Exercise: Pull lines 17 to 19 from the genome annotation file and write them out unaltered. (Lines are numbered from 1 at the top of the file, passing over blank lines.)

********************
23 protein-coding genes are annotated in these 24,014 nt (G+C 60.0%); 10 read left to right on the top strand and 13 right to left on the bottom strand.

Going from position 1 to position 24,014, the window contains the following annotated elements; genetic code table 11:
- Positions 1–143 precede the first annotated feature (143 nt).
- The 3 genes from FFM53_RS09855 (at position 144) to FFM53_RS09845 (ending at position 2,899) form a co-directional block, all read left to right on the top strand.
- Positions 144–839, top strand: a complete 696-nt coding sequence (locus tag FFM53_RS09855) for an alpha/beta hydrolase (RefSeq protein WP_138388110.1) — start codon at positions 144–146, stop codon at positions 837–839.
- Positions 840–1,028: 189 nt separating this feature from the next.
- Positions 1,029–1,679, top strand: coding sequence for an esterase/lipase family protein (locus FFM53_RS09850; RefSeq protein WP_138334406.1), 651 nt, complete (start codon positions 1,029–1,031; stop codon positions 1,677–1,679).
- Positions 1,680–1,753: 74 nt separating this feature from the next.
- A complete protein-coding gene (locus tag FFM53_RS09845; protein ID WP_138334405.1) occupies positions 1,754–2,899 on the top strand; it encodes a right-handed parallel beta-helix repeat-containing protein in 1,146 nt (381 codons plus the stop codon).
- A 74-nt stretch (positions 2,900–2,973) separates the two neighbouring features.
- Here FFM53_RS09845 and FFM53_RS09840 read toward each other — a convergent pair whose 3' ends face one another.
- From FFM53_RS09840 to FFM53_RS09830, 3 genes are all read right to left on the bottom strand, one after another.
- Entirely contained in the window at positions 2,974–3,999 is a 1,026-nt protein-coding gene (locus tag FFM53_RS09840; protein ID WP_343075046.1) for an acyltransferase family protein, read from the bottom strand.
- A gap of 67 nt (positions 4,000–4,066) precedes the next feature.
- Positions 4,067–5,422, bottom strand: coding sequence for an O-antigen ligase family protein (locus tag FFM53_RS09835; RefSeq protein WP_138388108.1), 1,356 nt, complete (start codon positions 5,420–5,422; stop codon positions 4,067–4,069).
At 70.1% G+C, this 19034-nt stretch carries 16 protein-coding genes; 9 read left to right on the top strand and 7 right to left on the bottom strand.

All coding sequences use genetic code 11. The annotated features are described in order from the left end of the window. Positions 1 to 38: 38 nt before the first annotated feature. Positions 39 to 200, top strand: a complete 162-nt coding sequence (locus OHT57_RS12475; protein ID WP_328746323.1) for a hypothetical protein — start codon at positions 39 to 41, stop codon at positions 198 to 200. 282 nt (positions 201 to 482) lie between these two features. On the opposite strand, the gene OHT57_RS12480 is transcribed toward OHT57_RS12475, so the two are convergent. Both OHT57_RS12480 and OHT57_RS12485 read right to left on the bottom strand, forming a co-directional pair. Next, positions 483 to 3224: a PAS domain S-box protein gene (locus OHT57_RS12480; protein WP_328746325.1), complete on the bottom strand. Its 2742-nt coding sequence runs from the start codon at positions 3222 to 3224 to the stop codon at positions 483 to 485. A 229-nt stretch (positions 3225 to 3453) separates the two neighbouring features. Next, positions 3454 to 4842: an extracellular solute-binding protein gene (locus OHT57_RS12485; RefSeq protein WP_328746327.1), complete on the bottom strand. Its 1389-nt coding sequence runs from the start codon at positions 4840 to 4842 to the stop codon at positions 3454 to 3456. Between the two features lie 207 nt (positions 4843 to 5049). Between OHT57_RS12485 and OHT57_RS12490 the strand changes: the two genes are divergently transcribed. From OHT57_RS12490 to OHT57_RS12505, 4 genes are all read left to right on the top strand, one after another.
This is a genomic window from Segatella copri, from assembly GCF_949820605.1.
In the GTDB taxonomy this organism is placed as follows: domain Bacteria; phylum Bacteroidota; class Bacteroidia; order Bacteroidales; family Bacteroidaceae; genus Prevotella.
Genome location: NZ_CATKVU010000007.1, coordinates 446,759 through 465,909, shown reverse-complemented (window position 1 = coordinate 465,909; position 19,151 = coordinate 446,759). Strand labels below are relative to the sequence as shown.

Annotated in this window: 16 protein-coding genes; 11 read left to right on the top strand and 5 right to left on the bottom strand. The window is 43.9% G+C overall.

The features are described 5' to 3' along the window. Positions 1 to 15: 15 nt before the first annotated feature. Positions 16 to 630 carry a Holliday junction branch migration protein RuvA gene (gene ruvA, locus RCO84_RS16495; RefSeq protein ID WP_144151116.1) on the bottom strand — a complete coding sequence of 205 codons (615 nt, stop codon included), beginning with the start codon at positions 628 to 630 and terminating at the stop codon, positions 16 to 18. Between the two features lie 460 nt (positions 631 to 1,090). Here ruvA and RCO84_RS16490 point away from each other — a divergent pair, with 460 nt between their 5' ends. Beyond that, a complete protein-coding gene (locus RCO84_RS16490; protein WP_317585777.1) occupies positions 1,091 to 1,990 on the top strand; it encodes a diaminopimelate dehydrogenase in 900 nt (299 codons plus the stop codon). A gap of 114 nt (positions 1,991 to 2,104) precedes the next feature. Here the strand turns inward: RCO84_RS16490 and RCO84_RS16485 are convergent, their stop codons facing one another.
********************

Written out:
All coding sequences use genetic code 11. The annotated features are described in order from the left end of the window. Positions 1 to 38: 38 nt before the first annotated feature. Positions 39 to 200, top strand: a complete 162-nt coding sequence (locus OHT57_RS12475; protein ID WP_328746323.1) for a hypothetical protein — start codon at positions 39 to 41, stop codon at positions 198 to 200. 282 nt (positions 201 to 482) lie between these two features. On the opposite strand, the gene OHT57_RS12480 is transcribed toward OHT57_RS12475, so the two are convergent. Both OHT57_RS12480 and OHT57_RS12485 read right to left on the bottom strand, forming a co-directional pair. Next, positions 483 to 3224: a PAS domain S-box protein gene (locus OHT57_RS12480; protein WP_328746325.1), complete on the bottom strand. Its 2742-nt coding sequence runs from the start codon at positions 3222 to 3224 to the stop codon at positions 483 to 485. A 229-nt stretch (positions 3225 to 3453) separates the two neighbouring features. Next, positions 3454 to 4842: an extracellular solute-binding protein gene (locus OHT57_RS12485; RefSeq protein WP_328746327.1), complete on the bottom strand. Its 1389-nt coding sequence runs from the start codon at positions 4840 to 4842 to the stop codon at positions 3454 to 3456. Between the two features lie 207 nt (positions 4843 to 5049). Between OHT57_RS12485 and OHT57_RS12490 the strand changes: the two genes are divergently transcribed. From OHT57_RS12490 to OHT57_RS12505, 4 genes are all read left to right on the top strand, one after another.
This is a genomic window from Segatella copri, from assembly GCF_949820605.1.
In the GTDB taxonomy this organism is placed as follows: domain Bacteria; phylum Bacteroidota; class Bacteroidia; order Bacteroidales; family Bacteroidaceae; genus Prevotella.